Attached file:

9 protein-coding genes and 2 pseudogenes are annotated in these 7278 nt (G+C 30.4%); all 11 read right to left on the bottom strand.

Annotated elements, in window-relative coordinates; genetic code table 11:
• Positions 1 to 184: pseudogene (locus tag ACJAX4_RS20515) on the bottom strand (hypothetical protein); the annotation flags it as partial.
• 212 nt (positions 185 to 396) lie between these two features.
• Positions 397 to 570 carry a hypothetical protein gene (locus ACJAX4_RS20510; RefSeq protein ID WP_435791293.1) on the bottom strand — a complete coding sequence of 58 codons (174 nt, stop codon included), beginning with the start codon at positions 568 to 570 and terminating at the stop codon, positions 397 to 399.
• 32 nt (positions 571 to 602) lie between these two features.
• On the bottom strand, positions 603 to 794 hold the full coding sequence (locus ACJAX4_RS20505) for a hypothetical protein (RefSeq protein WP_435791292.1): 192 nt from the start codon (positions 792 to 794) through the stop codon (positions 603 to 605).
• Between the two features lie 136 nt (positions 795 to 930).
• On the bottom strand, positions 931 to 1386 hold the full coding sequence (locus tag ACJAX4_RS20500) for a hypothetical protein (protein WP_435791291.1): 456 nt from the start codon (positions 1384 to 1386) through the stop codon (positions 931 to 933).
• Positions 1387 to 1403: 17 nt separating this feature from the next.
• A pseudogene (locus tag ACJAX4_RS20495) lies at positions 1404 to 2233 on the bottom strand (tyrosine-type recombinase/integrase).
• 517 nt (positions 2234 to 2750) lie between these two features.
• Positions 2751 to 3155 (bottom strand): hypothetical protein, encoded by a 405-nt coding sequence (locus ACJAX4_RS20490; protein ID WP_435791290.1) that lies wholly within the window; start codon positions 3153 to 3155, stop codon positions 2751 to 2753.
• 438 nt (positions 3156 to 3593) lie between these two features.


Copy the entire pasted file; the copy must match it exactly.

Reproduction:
9 protein-coding genes and 2 pseudogenes are annotated in these 7278 nt (G+C 30.4%); all 11 read right to left on the bottom strand.

Annotated elements, in window-relative coordinates; genetic code table 11:
• Positions 1 to 184: pseudogene (locus tag ACJAX4_RS20515) on the bottom strand (hypothetical protein); the annotation flags it as partial.
• 212 nt (positions 185 to 396) lie between these two features.
• Positions 397 to 570 carry a hypothetical protein gene (locus ACJAX4_RS20510; RefSeq protein ID WP_435791293.1) on the bottom strand — a complete coding sequence of 58 codons (174 nt, stop codon included), beginning with the start codon at positions 568 to 570 and terminating at the stop codon, positions 397 to 399.
• 32 nt (positions 571 to 602) lie between these two features.
• On the bottom strand, positions 603 to 794 hold the full coding sequence (locus ACJAX4_RS20505) for a hypothetical protein (RefSeq protein WP_435791292.1): 192 nt from the start codon (positions 792 to 794) through the stop codon (positions 603 to 605).
• Between the two features lie 136 nt (positions 795 to 930).
• On the bottom strand, positions 931 to 1386 hold the full coding sequence (locus tag ACJAX4_RS20500) for a hypothetical protein (protein WP_435791291.1): 456 nt from the start codon (positions 1384 to 1386) through the stop codon (positions 931 to 933).
• Positions 1387 to 1403: 17 nt separating this feature from the next.
• A pseudogene (locus tag ACJAX4_RS20495) lies at positions 1404 to 2233 on the bottom strand (tyrosine-type recombinase/integrase).
• 517 nt (positions 2234 to 2750) lie between these two features.
• Positions 2751 to 3155 (bottom strand): hypothetical protein, encoded by a 405-nt coding sequence (locus ACJAX4_RS20490; protein ID WP_435791290.1) that lies wholly within the window; start codon positions 3153 to 3155, stop codon positions 2751 to 2753.
• 438 nt (positions 3156 to 3593) lie between these two features.